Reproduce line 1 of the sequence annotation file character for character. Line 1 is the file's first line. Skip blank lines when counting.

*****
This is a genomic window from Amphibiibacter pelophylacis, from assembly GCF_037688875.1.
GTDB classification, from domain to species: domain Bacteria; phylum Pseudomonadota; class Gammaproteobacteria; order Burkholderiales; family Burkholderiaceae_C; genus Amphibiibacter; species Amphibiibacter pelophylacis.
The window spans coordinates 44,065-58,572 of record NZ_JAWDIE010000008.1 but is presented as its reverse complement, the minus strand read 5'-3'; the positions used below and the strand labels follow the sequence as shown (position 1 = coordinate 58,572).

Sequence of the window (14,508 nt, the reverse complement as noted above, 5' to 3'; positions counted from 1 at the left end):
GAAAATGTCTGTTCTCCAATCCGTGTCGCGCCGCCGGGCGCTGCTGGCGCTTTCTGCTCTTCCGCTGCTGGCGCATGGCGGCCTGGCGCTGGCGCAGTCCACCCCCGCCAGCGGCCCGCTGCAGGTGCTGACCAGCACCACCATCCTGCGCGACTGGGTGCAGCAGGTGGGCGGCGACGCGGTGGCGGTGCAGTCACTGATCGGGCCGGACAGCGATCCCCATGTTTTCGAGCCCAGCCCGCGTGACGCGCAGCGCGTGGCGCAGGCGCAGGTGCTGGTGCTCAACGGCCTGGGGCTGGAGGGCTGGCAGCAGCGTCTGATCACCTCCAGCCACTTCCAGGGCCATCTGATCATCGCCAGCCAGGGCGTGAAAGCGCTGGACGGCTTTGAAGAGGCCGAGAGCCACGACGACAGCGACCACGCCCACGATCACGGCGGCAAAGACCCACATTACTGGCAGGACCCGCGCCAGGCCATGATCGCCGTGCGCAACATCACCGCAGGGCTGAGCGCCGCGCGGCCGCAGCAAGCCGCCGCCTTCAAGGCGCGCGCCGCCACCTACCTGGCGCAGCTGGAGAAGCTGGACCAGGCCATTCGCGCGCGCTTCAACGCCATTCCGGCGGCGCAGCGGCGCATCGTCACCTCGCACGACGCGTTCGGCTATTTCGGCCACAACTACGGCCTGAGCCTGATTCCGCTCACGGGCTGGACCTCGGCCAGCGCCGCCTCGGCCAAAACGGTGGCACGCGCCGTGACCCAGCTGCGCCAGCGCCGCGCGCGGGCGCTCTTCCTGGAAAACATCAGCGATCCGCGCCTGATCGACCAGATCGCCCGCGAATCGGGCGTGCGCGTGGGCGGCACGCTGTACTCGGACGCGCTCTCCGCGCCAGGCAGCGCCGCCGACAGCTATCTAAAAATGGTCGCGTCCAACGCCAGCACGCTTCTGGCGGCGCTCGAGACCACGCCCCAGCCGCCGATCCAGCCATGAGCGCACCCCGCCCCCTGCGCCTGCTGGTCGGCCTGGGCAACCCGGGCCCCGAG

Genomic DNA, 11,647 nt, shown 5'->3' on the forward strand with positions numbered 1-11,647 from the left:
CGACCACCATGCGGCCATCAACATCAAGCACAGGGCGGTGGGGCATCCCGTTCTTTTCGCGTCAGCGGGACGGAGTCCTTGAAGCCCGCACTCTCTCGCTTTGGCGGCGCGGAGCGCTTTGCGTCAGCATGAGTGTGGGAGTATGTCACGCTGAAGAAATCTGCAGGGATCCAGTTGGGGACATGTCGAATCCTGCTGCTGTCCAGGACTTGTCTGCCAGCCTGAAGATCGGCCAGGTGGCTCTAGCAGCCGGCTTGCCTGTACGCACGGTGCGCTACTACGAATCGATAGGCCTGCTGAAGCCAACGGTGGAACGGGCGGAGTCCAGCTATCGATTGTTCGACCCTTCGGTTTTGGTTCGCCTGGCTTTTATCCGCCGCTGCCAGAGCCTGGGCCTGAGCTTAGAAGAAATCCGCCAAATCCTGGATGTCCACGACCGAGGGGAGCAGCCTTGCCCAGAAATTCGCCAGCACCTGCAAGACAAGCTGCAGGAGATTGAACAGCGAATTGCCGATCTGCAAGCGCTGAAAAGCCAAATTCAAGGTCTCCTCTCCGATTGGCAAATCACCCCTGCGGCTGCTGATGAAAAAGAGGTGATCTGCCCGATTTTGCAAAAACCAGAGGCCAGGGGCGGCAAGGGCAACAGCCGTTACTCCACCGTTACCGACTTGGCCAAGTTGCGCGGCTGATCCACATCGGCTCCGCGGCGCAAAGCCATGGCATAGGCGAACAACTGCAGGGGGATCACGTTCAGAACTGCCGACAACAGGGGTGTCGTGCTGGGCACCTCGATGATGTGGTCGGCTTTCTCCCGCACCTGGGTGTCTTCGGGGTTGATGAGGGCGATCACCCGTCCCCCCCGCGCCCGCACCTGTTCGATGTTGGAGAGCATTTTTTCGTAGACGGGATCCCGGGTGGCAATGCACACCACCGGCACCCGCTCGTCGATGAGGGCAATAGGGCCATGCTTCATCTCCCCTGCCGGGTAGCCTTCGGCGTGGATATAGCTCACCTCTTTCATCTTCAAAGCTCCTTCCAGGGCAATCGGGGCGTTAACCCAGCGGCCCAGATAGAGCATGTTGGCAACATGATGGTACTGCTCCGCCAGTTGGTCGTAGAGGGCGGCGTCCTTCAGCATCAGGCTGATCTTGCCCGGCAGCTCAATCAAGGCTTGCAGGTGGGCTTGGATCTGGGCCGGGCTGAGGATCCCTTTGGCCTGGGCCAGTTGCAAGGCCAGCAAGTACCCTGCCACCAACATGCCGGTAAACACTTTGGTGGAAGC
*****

This is a genomic window from Amphibiibacter pelophylacis, from assembly GCF_037688875.1.